MLB Trade Rumors recently ran an extensive three-part feature looking back at the 1992 expansion draft that birthed the Marlins and Rockies, found here: part 1, part 2, part 3. Expansion drafts are fascinating. Roughly once per generation a group of baseball executives gets to build a team in their own image as opposed to inheriting someone else’s organization.

Of course, the drawback is the only players that are available are the ones that other teams are willing to give away for free, so the talent pool is limited. This is why no expansion team has ever won more than 70 games in its first season. Still, there have been quite a few good players who have found themselves drafted by fledgling organizations. Here is a 25-man roster comprising the best players ever picked in an expansion draft.

 

Rules

  • All players drafted in any MLB expansion draft are eligible. This includes the 1960 Los Angeles Angels and Washington Senators; 1961 Houston Colt .45s and New York Mets; 1968 Kansas City Royals, Montreal Expos, San Diego Padres, and Seattle Pilots; 1976 Seattle Mariners and Toronto Blue Jays; 1992 Colorado Rockies and Florida Marlins; and 1997 Arizona Diamondbacks and Tampa Bay Devil Rays.
  • Players will be evaluated only on their performance in the years after they were drafted. For example, Gil Hodges is not on the roster because he only played 65 games after being drafted by the Mets in 1961.
  • It is common during expansion drafts for a team to draft a player and then trade him away immediately. These players are still eligible because they were technically drafted and the expansion team derived value from having picked them. The players they were traded for are not eligible because they were not drafted.

 
Starting Lineup

  1. 2B Eric Young, Colorado Rockies– Young was drafted from the Dodgers after a cup of coffee in 1992. He hit the first home run in Rockies history and would play another 14 years in the majors. His .360 OBP and 459 SB after being drafted suit him well to the leadoff spot.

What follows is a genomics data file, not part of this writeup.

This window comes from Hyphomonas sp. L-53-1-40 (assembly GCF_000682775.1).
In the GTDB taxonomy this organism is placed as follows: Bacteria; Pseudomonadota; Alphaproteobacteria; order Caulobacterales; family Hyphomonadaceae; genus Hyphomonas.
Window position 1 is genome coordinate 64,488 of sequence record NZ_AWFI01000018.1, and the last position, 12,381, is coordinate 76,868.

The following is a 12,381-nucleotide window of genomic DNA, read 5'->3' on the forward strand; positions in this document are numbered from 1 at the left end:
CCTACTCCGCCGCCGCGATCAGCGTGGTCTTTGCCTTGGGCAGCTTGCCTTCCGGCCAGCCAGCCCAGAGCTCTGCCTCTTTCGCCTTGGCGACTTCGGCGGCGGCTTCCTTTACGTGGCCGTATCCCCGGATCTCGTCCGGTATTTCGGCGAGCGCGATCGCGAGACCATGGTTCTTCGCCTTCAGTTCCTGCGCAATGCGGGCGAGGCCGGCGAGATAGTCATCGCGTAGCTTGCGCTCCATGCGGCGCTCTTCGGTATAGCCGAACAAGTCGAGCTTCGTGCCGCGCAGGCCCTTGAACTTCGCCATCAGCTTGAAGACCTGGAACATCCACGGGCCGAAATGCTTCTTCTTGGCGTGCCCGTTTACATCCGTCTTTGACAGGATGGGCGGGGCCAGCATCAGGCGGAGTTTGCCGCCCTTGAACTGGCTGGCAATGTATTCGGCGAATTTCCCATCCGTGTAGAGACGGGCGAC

2. DH Bobby Abreu, Tampa Bay Devil Rays– The Devil Rays made a lot of poor decisions that fueled a decade of futility. This may have been the first as well as the worst. On the night of the draft, Abreu was picked 6th overall and traded to Philadelphia for Kevin Stocker straight up. Abreu would play nine years for the Phillies averaging more than 5 rWAR per season. He’s currently 20th in JAWS among right fielders. Stocker played only three years after the draft slashing .202/.237/.322.
  3. LF Randy Winn, Tampa Bay Devil Rays– Winn played five years in Tampa but was also part of a regrettable trade. After a well deserved All-Star season in 2002 he was traded to Seattle for manager Lou Piniella. Winn slashed .286/.343/.423 after the trade with 135 SB. Piniella slashed .000/.000/.000 because he’s a manager. The Devil Rays went 200-285 in three seasons under Sweet Lou. As a side note, Piniella himself was an expansion draftee by the Royals, and just missed making it onto this team.
  4. 3B Vinny Castilla, Colorado Rockies– Castilla was an original Blake Street Bomber, the great beneficiaries of the wild pre-humidor days of Colorado baseball. He hit 195 HR from 1995-1999 with the Rockies. His career OPS is .797, but at Coors Field it’s .989.
  5. RF Carl Everett, Florida MarlinsJurassic Carl Everett had only 74 PA over two seasons with the Marlins before being traded to the Mets for Quilvio Veras. Veras had a decent career, but Everett amassed 20.4 rWAR over the next dozen years.
  6. SS Jim Fregosi, Los Angeles Angels– If there’s a theme on this roster it’s historically bad trades. This one, however, benefitted the Angels long after they expanded. They sent Fregosi to the Mets after the 1971 season for Nolan Ryan, who immediately proceeded to strike out every single baseball player in the world. The reason the trade looked reasonable at the time is Fregosi was unquestionably the best shortstop in the American League in the 1960s.
  7. CF Ruppert Jones, Seattle Mariners– Jones was the Mariners’ first All-Star and had a career 106 wRC+ over 12 years (11 after the expansion draft). Remarkably, if you Google “Ruppert” you won’t get to him until the 8th page of results.
  8. 1B Nate Colbert, San Diego PadresColbert hit 163 HR for the Padres. This still stands as the franchise record.
  9. C Ernie Whitt, Toronto Blue Jays– No expansion draft pick ever spent more seasons with the team the drafted them than Whitt, who left the Blue Jays after the 1989 season. He was a consistent performer as the starting catcher for the entirety of the ’80s.

 

Rotation